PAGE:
Symphony No. 5 (Schubert)
Franz Schubert's Symphony No. 5 in B♭ major, D. 485, was written mainly in September 1816 and completed on October 3, 1816. It was finished six months after the completion of his previous symphony.
|Symphony No. 5|
|by Franz Schubert|
1821 Drawing of Franz Schubert
by Joseph Kupelwieser
|Duration||About 28 minutes|
Scored for one flute, two oboes, and two bassoons, along with two horns in B♭ and E♭ and strings. Of all of Schubert's symphonies, it is scored for the smallest orchestra. It is the only one of his symphonies which does not include clarinets, trumpets or timpani as part of the instrumentation.
In character, the writing is often said to resemble Mozart; Schubert was infatuated with the composer at the time he composed it, writing in his diary on June 13 of the year of composition, "O Mozart! immortal Mozart! what countless impressions of a brighter, better life hast thou stamped upon our souls!" This is reflected particularly in the lighter instrumentation, as noted above. Indeed, the instrumentation matches that of the first version (without clarinets) of Mozart's 40th symphony. For another example, there is a strong similarity between the opening themes of the second movement of D. 485 and the last movement of Mozart's Violin Sonata in F major, K. 377.
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There are four movements:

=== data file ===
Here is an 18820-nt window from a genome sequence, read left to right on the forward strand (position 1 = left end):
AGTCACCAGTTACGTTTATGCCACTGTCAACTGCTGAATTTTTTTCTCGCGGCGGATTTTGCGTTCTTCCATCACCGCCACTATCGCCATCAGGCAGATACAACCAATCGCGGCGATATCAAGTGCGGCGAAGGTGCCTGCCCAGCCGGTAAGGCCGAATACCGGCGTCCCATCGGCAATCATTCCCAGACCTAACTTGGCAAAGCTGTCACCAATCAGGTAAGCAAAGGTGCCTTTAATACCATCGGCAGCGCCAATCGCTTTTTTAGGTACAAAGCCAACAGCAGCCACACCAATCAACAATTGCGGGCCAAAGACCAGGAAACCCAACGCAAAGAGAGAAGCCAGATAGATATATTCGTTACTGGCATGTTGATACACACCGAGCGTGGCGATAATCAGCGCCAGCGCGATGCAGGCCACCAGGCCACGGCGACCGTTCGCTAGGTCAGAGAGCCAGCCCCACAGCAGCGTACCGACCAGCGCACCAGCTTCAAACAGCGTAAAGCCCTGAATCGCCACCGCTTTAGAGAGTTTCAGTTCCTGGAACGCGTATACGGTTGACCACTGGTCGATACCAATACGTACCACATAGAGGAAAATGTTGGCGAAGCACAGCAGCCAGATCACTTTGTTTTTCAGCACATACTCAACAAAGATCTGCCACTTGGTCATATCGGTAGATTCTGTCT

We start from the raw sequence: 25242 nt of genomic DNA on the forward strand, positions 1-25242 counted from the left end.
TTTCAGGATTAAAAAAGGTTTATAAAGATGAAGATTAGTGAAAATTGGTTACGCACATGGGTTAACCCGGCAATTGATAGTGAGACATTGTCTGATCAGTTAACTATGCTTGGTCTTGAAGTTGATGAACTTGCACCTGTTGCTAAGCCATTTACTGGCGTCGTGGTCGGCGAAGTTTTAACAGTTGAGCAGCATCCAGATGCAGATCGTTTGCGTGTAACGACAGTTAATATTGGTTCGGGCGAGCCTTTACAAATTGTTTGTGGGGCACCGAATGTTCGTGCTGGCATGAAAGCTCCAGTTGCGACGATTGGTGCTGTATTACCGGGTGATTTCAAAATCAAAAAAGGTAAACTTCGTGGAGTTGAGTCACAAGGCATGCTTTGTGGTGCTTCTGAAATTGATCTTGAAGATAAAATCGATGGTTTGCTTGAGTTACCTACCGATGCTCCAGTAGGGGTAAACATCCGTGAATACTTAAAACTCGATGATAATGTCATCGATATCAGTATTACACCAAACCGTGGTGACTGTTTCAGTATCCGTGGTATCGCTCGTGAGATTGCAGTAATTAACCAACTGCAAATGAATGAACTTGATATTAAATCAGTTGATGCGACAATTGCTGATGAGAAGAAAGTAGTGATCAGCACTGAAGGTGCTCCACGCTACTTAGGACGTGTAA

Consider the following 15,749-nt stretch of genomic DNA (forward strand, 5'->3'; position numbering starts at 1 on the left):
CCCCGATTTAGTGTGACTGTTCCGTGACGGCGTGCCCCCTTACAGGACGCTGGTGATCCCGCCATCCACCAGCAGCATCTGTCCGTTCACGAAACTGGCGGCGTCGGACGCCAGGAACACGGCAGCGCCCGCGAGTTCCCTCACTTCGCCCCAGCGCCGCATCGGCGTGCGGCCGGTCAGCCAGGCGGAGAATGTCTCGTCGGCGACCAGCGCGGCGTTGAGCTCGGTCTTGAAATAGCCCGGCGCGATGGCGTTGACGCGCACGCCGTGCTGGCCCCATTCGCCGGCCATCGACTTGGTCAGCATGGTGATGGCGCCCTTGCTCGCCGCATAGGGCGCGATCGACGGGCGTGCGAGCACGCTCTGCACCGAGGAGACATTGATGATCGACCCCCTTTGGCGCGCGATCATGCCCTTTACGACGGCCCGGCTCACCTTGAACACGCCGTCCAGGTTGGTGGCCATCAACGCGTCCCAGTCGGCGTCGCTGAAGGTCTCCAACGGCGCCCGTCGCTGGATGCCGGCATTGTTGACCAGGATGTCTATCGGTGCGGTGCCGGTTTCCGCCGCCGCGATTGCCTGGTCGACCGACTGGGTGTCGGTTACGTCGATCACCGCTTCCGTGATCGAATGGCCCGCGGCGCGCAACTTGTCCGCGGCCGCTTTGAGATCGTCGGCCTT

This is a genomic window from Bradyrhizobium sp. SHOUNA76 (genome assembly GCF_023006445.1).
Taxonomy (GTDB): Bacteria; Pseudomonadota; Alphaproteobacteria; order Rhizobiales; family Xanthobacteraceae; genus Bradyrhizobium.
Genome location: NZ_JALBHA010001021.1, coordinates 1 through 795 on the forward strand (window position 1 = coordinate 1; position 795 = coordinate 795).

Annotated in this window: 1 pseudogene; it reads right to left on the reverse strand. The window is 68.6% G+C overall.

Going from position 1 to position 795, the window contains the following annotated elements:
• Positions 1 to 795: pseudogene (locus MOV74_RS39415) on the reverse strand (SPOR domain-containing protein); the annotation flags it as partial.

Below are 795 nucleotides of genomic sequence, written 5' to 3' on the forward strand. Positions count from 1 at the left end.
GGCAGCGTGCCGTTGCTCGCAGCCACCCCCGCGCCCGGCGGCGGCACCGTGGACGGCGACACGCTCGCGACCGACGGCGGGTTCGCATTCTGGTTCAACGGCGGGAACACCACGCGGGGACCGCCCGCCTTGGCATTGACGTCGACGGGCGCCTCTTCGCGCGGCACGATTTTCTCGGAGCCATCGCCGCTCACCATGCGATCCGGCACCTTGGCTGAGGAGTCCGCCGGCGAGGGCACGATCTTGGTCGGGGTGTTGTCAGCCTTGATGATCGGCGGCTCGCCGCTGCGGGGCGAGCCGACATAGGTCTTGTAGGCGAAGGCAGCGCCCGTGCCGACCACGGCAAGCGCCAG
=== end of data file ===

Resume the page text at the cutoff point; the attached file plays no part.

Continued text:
This is Schubert's first symphony to not start with a slow introduction. What starts the movement is a four-bar structural upbeat similar to the one that begins the finale of his Fourth Symphony before the main theme starts on bar 5. The main is a simple rising arpeggio with a dotted rhythm that dominates all of the themes of the exposition. The first movement is a slightly unusual sonata form since the recapitulation begins, as in the first movement of Mozart’s sonata facile (and Schubert's Trout Quintet), in the subdominant, not in the main key of the piece as is more usual. Schubert had previously used this device in his Second Symphony.
II. Andante con motoEdit
The slow movement opens with a theme in two repeated stanzas. Following that, here is a modulation to C♭ that is very characteristic of Schubert, even at age 19. The return to the main theme is straight, passing through G minor on the way; there is a repetition of the distant modulation afterwards, though to G♭ this time and with a more immediate return.
III. Menuetto. Allegro moltoEdit
The menuetto has the chromaticism though not the polyphony of the menuetto of Wolfgang Amadeus Mozart's Symphony No. 40. The progression used mid-way through the movement to modulate is borrowed almost directly from Mozart — using the same approach (a gradual layering of instruments) to a dominant seventh chord. The trio is quiet throughout, and only gradually accumulates instruments, beginning with only bassoon and strings, and with a subtle suggestion of a pastoral mood over held lower string notes.
IV. Allegro vivaceEdit
The finale is the shortest of the four movements.
- Brown, A. Peter (2002). The Symphonic Repertoire. 2. Indiana University Press. ISBN 025333487X.
- Duncan, Edmondstoune (1905). The Master Musicians: Schubert (PDF). London: J.M. Dent & Cº.
- Wollenberg, Susan (2011). Schubert's Fingerprints: Studies in the Instrumental Works. Ashgate Publishing Ltd. ISBN 9781409434016.